- Leverage your skill
- Have a broad idea of direction
- Don’t be afraid to make a mistake
- Play Seen’, not Blind’ for market opportunities
- Assess risk
- Pyramid your profit
- Trading can only be learnt, not taught.
- The entity, other than a proprietorship concern, will first require registering with the Ministry of Corporate Affairs. It would require a one-time capital investment of approximately Rs. 20,000 to Rs. 25,000 depending upon fees of the chartered accountant/company secretary and stamp duty of the respective state.
- The stock broker might have to pay the one-time base minimum capital deposit (explained above). Further, a sub-broker may have to pay a one-time deposit amount ranging from Rs. 25,0000 to Rs. 3,00,000 depending on the broker.
- The stockbroker/sub-broker would also require a capital investment of approximately 7-10 lakhs for infrastructure, computers, workstations, televisions and ancillary expenditure.
Apart from the SEBI requirements, a stock broker will require registration with tax authorities, goods and service tax registration, intellectual property registration like a trademark, shops, and establishment registration.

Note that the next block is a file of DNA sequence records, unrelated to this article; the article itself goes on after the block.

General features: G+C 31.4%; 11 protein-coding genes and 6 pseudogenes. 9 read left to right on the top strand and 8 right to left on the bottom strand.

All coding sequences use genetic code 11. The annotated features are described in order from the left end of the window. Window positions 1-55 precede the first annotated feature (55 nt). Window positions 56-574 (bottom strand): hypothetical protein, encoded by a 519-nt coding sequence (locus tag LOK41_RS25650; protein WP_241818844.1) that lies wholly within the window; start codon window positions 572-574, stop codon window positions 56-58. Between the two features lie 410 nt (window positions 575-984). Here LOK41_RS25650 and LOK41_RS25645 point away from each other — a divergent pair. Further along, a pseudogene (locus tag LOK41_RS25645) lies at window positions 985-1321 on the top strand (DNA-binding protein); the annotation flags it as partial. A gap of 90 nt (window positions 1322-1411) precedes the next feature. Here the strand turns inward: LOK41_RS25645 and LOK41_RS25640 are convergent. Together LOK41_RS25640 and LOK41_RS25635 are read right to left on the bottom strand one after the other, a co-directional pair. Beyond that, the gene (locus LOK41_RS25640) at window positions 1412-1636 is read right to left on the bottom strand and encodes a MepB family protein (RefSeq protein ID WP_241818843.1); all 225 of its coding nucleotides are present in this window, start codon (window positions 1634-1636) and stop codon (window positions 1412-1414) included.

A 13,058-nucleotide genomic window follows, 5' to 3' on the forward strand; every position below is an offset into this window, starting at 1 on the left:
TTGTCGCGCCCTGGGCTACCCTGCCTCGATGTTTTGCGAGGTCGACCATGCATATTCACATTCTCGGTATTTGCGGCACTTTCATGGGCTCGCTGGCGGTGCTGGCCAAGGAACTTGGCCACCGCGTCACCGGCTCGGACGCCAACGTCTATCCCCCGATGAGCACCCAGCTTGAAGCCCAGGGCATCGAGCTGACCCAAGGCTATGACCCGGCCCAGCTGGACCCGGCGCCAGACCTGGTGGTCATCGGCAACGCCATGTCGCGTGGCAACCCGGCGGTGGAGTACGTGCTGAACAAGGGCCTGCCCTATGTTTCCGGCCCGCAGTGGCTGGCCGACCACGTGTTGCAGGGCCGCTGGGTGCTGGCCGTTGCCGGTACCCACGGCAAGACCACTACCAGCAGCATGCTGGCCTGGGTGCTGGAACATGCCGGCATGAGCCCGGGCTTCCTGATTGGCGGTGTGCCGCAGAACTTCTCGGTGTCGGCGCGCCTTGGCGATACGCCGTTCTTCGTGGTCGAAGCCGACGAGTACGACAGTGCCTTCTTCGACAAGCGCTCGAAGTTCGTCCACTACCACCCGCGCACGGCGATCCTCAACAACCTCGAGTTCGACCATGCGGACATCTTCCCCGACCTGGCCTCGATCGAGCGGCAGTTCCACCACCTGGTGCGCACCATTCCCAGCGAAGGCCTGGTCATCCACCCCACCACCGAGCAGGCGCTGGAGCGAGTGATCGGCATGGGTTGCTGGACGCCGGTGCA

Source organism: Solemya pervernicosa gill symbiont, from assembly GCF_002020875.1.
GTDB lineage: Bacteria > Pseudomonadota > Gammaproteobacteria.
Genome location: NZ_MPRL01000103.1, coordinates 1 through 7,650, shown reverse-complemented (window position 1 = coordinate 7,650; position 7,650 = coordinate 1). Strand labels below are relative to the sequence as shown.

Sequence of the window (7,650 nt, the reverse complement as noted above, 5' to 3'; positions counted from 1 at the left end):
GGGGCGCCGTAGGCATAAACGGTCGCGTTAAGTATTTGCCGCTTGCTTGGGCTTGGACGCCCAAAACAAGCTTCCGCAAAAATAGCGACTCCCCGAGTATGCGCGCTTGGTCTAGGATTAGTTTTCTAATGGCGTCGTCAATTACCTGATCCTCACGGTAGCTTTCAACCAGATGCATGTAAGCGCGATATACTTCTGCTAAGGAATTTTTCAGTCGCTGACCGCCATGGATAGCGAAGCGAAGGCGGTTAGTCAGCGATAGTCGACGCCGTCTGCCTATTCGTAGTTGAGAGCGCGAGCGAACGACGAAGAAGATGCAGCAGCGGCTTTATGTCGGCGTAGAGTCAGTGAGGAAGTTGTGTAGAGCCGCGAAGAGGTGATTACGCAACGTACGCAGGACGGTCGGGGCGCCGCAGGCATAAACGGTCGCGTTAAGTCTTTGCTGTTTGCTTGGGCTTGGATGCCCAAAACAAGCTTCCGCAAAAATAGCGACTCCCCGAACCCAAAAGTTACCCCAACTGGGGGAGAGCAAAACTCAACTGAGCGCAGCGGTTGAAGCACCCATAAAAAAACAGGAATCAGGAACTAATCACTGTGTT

To conclude, India’s market is among the best-regulated markets in the world. India’s accounting standards are closer to International standards. The SEBI has made corporate governance guidelines, trader regulations stringent. Despite that, stock broker plays a pivotal role in the stock market. They are indispensable for trade. However, despite the shift to electronic trading, there is a need for greater integration with International markets in terms of capital flows, products, and processes. There is a need to introduce new, cutting edge financial products.
Students of Lawsikho courses regularly produce writing assignments and work on practical exercises as a part of their coursework and develop themselves in real-life practical skill.